Do you want to be really great?
A spiritual look at issues of interest to young people
There was a time WHEN I used to daydream about being great. I would make a perfect dive and could hear the applause. Or I'd solve a mystery and everyone would see it and talk about my remarkable work.
Have you ever done that? Dreamed about being great?
I know some kids who I think are great. Alex is an excellent basketball player. He scored almost half the points in his team's last game. He handles the ball with ease and accuracy. He practices a lot to sharpen his skills and become stronger. Alex is having trouble with writing, and he's practicing that, too, after school. This is hard work, but it is paying off. He's made good progress.
Erin is great in a different way. Last year she and a friend saw people picking on a girl at their school. They made friends with her - even though that meant they also got picked on. But things did turn around. And even though Erin is at a different school now, she says her friend is having an easier time this year.
Can you think of kids or older people you would say are great? What is it that makes them great?
I used to think being great meant being better than anyone else. But Alex and Erin's greatness isn't exactly like that. It's more about doing something well. And about helping other people. And about breaking down barriers by working hard. About not being afraid to do what they think is the right thing. Maybe you can add to this list.
How about this one: Being great is being what God made you to be. The Bible says God made us like Him (see Gen. 1:26, 27). God includes everything wonderful that you can imagine. (And there aren't any skeevy things about God - He is totally good.)
You are like God, not in your brain or bones or problems, but in your individuality, which includes all kinds of Godlike qualities.
For example, God is powerful; He gave us strength. God is Love; we're made to express kindness. God is Mind; we have intelligence. God can't fail; we can overcome our problems. God is complete; each of us comes with all that we need to do great things.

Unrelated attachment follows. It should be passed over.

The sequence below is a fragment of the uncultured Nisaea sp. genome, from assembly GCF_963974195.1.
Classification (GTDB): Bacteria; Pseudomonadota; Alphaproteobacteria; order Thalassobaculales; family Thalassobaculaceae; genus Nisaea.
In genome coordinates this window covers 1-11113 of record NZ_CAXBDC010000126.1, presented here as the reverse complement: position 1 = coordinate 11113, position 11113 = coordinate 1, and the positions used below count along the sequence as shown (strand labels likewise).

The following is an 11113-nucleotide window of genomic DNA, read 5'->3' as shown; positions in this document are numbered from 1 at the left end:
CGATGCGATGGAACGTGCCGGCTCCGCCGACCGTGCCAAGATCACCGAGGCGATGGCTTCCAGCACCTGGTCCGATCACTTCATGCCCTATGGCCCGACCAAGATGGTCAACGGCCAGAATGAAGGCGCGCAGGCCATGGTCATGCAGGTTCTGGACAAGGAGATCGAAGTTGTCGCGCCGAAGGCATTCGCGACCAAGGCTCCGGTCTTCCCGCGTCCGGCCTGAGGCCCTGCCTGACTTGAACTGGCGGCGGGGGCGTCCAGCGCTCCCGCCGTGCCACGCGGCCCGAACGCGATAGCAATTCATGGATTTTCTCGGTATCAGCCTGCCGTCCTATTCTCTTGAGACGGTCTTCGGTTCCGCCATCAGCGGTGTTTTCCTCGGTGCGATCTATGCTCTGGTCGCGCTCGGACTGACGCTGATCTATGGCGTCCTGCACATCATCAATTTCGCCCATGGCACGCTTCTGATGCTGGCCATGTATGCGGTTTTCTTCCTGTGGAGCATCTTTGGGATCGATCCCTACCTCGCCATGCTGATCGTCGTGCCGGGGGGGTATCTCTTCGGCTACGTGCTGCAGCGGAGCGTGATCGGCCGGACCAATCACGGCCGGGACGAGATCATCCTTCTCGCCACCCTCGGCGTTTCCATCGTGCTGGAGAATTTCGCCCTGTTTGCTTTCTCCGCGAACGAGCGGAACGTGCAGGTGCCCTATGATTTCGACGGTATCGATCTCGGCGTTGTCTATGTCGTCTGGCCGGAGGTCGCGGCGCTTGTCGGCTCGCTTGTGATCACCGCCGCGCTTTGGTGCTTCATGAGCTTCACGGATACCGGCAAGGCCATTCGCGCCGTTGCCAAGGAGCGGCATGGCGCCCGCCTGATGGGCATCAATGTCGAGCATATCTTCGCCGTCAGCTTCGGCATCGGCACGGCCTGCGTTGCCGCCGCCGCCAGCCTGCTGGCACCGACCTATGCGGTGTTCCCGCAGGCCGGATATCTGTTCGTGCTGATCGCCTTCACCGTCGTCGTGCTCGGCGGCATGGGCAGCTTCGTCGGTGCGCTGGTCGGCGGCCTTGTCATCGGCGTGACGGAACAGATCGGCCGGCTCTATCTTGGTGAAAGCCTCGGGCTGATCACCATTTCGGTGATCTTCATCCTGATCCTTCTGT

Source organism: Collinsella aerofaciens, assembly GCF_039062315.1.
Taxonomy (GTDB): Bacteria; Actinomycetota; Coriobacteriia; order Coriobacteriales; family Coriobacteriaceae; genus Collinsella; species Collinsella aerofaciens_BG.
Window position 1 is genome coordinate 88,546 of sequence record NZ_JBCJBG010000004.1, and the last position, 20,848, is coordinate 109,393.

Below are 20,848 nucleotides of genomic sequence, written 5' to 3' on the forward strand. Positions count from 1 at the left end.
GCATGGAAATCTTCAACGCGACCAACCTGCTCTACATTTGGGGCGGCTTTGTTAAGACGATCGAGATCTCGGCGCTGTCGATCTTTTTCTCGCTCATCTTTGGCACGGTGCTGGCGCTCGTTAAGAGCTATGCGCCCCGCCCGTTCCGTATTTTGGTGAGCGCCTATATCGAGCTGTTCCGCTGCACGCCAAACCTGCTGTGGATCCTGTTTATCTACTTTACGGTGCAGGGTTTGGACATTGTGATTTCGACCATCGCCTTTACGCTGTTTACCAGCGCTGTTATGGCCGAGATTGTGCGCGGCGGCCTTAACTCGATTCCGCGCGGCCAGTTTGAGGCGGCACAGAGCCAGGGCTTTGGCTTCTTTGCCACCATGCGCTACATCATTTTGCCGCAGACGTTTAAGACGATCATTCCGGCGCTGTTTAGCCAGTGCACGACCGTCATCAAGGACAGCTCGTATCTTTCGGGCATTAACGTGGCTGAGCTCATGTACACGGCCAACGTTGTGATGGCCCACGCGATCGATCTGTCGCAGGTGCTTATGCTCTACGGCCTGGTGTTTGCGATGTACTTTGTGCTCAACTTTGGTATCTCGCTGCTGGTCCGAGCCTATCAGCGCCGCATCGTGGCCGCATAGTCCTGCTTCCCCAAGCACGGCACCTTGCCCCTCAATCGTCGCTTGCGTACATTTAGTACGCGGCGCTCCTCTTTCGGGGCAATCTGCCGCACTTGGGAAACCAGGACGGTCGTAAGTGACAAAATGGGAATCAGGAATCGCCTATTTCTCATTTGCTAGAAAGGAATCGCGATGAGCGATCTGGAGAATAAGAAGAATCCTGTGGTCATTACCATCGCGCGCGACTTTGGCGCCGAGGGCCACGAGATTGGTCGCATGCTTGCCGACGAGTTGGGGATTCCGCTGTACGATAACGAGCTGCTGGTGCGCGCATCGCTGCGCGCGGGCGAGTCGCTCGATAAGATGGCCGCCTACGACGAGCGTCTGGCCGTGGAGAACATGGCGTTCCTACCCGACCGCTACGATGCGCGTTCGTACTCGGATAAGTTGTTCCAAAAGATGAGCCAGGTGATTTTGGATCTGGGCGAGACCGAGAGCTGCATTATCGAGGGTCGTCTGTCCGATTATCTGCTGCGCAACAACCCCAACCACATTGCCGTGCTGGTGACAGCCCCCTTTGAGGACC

And on and on.
Maybe you have a kaleidoscope - a tube filled with different-colored shapes. When you turn the tube, the colored shapes make different patterns. This is like the individuality you and I have. We each have all the good qualities of God, but each pattern - each combination of qualities - is different. So we shape up to be different individuals. We're each unique; no one is inferior or superior.
Jesus, who did great and amazing things, always gave God the credit for what he did. He said he did not do anything in and of himself (see John 8:28). Jesus knew that God gave him the ability to be truly great. And Jesus proved that God gives us the same ability.
A book I like to read a lot says that you and I are "the expression of God's being" ("Science and Health with Key to the Scriptures," by Mary Baker Eddy, pg. 470). All the qualities that you need to do great things are really God's qualities. He is using you to do things that help other people - and that help you as well. Each person has a place and purpose that is important.
Maybe you're thinking you'd like to be seeing more of your greatness. There is something you can do. You can be grateful for who God made you to be. You can trust that God is always showing you what to think and say and do. You can be willing to do what's good. And you can remember that every good thing you do is with God, and so you're really not alone. You don't really need to be afraid.
It's natural to be great. It's how God made you. Expect to see your greatness showing more and more in everything you do!
Thou shalt increase my greatness, and comfort me on every side. Psalms 71:21